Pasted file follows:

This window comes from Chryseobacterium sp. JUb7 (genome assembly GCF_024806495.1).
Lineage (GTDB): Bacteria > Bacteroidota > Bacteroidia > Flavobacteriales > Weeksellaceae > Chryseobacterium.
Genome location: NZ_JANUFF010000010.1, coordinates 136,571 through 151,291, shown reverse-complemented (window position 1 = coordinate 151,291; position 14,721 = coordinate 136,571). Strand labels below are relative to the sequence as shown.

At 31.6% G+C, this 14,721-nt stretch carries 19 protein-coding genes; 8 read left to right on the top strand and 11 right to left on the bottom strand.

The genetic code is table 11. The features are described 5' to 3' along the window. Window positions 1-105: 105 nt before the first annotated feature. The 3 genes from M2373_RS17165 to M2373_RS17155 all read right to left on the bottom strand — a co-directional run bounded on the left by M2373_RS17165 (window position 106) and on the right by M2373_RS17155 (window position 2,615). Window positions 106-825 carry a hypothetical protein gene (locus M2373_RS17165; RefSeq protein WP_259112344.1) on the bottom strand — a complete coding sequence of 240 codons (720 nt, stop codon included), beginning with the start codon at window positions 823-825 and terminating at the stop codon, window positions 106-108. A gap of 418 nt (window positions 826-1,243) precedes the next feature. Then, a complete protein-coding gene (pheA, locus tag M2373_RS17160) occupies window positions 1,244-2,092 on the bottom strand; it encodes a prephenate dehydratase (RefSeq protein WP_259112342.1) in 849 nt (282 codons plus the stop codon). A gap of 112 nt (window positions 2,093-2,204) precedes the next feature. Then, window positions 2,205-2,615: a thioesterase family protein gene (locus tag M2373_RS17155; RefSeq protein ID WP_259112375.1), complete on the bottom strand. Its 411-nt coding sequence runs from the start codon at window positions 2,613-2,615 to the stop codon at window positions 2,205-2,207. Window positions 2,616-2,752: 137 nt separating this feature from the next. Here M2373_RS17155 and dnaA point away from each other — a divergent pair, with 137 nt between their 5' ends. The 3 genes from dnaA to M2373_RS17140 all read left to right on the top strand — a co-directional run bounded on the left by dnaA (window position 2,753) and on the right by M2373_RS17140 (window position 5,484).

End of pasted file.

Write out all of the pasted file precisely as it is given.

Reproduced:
This window comes from Chryseobacterium sp. JUb7 (genome assembly GCF_024806495.1).
Lineage (GTDB): Bacteria > Bacteroidota > Bacteroidia > Flavobacteriales > Weeksellaceae > Chryseobacterium.
Genome location: NZ_JANUFF010000010.1, coordinates 136,571 through 151,291, shown reverse-complemented (window position 1 = coordinate 151,291; position 14,721 = coordinate 136,571). Strand labels below are relative to the sequence as shown.

At 31.6% G+C, this 14,721-nt stretch carries 19 protein-coding genes; 8 read left to right on the top strand and 11 right to left on the bottom strand.

The genetic code is table 11. The features are described 5' to 3' along the window. Window positions 1-105: 105 nt before the first annotated feature. The 3 genes from M2373_RS17165 to M2373_RS17155 all read right to left on the bottom strand — a co-directional run bounded on the left by M2373_RS17165 (window position 106) and on the right by M2373_RS17155 (window position 2,615). Window positions 106-825 carry a hypothetical protein gene (locus M2373_RS17165; RefSeq protein WP_259112344.1) on the bottom strand — a complete coding sequence of 240 codons (720 nt, stop codon included), beginning with the start codon at window positions 823-825 and terminating at the stop codon, window positions 106-108. A gap of 418 nt (window positions 826-1,243) precedes the next feature. Then, a complete protein-coding gene (pheA, locus tag M2373_RS17160) occupies window positions 1,244-2,092 on the bottom strand; it encodes a prephenate dehydratase (RefSeq protein WP_259112342.1) in 849 nt (282 codons plus the stop codon). A gap of 112 nt (window positions 2,093-2,204) precedes the next feature. Then, window positions 2,205-2,615: a thioesterase family protein gene (locus tag M2373_RS17155; RefSeq protein ID WP_259112375.1), complete on the bottom strand. Its 411-nt coding sequence runs from the start codon at window positions 2,613-2,615 to the stop codon at window positions 2,205-2,207. Window positions 2,616-2,752: 137 nt separating this feature from the next. Here M2373_RS17155 and dnaA point away from each other — a divergent pair, with 137 nt between their 5' ends. The 3 genes from dnaA to M2373_RS17140 all read left to right on the top strand — a co-directional run bounded on the left by dnaA (window position 2,753) and on the right by M2373_RS17140 (window position 5,484).